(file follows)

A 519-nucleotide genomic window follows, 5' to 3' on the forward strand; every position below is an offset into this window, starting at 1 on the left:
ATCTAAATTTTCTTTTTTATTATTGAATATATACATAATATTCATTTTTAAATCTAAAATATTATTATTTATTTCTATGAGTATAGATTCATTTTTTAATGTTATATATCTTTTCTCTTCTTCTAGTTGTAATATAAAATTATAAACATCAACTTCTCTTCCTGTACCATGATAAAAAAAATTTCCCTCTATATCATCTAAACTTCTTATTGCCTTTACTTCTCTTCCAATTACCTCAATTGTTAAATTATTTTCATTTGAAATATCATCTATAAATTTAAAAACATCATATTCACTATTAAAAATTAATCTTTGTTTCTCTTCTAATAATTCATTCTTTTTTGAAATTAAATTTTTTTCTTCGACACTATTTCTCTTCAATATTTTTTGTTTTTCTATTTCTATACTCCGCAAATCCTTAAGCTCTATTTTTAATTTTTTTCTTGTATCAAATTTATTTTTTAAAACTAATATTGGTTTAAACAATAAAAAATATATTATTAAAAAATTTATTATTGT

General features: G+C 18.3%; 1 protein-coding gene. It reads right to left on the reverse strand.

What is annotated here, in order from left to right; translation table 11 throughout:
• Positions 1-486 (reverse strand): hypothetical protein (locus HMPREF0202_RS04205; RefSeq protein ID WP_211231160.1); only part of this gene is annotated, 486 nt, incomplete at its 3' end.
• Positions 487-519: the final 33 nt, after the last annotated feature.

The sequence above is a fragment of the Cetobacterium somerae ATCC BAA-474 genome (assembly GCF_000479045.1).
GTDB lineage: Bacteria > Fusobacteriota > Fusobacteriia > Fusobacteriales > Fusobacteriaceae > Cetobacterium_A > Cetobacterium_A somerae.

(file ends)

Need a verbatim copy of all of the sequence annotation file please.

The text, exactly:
A 519-nucleotide genomic window follows, 5' to 3' on the forward strand; every position below is an offset into this window, starting at 1 on the left:
ATCTAAATTTTCTTTTTTATTATTGAATATATACATAATATTCATTTTTAAATCTAAAATATTATTATTTATTTCTATGAGTATAGATTCATTTTTTAATGTTATATATCTTTTCTCTTCTTCTAGTTGTAATATAAAATTATAAACATCAACTTCTCTTCCTGTACCATGATAAAAAAAATTTCCCTCTATATCATCTAAACTTCTTATTGCCTTTACTTCTCTTCCAATTACCTCAATTGTTAAATTATTTTCATTTGAAATATCATCTATAAATTTAAAAACATCATATTCACTATTAAAAATTAATCTTTGTTTCTCTTCTAATAATTCATTCTTTTTTGAAATTAAATTTTTTTCTTCGACACTATTTCTCTTCAATATTTTTTGTTTTTCTATTTCTATACTCCGCAAATCCTTAAGCTCTATTTTTAATTTTTTTCTTGTATCAAATTTATTTTTTAAAACTAATATTGGTTTAAACAATAAAAAATATATTATTAAAAAATTTATTATTGT

General features: G+C 18.3%; 1 protein-coding gene. It reads right to left on the reverse strand.

What is annotated here, in order from left to right; translation table 11 throughout:
• Positions 1-486 (reverse strand): hypothetical protein (locus HMPREF0202_RS04205; RefSeq protein ID WP_211231160.1); only part of this gene is annotated, 486 nt, incomplete at its 3' end.
• Positions 487-519: the final 33 nt, after the last annotated feature.

The sequence above is a fragment of the Cetobacterium somerae ATCC BAA-474 genome (assembly GCF_000479045.1).
GTDB lineage: Bacteria > Fusobacteriota > Fusobacteriia > Fusobacteriales > Fusobacteriaceae > Cetobacterium_A > Cetobacterium_A somerae.